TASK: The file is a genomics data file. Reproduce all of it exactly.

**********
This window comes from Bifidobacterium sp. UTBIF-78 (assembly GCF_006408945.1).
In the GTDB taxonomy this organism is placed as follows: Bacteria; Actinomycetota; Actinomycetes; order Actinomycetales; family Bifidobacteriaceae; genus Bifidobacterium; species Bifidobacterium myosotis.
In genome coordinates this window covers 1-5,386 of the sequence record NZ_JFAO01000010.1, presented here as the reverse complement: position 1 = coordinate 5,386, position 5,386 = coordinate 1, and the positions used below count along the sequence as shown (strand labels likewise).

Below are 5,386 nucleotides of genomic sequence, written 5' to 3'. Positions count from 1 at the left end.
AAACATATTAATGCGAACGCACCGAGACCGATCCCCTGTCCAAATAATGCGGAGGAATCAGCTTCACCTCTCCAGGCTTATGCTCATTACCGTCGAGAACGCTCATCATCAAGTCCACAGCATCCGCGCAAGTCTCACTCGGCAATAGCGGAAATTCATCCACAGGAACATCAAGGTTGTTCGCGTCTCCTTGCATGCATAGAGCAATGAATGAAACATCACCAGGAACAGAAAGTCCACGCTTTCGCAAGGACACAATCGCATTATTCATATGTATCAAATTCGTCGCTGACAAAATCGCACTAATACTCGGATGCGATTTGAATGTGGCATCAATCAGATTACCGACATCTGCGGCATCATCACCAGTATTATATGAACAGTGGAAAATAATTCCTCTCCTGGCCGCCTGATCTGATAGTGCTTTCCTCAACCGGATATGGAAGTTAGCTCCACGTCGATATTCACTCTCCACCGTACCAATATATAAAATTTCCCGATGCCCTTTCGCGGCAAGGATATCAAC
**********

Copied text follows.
This window comes from Bifidobacterium sp. UTBIF-78 (assembly GCF_006408945.1).
In the GTDB taxonomy this organism is placed as follows: Bacteria; Actinomycetota; Actinomycetes; order Actinomycetales; family Bifidobacteriaceae; genus Bifidobacterium; species Bifidobacterium myosotis.
In genome coordinates this window covers 1-5,386 of the sequence record NZ_JFAO01000010.1, presented here as the reverse complement: position 1 = coordinate 5,386, position 5,386 = coordinate 1, and the positions used below count along the sequence as shown (strand labels likewise).

Below are 5,386 nucleotides of genomic sequence, written 5' to 3'. Positions count from 1 at the left end.
AAACATATTAATGCGAACGCACCGAGACCGATCCCCTGTCCAAATAATGCGGAGGAATCAGCTTCACCTCTCCAGGCTTATGCTCATTACCGTCGAGAACGCTCATCATCAAGTCCACAGCATCCGCGCAAGTCTCACTCGGCAATAGCGGAAATTCATCCACAGGAACATCAAGGTTGTTCGCGTCTCCTTGCATGCATAGAGCAATGAATGAAACATCACCAGGAACAGAAAGTCCACGCTTTCGCAAGGACACAATCGCATTATTCATATGTATCAAATTCGTCGCTGACAAAATCGCACTAATACTCGGATGCGATTTGAATGTGGCATCAATCAGATTACCGACATCTGCGGCATCATCACCAGTATTATATGAACAGTGGAAAATAATTCCTCTCCTGGCCGCCTGATCTGATAGTGCTTTCCTCAACCGGATATGGAAGTTAGCTCCACGTCGATATTCACTCTCCACCGTACCAATATATAAAATTTCCCGATGCCCTTTCGCGGCAAGGATATCAAC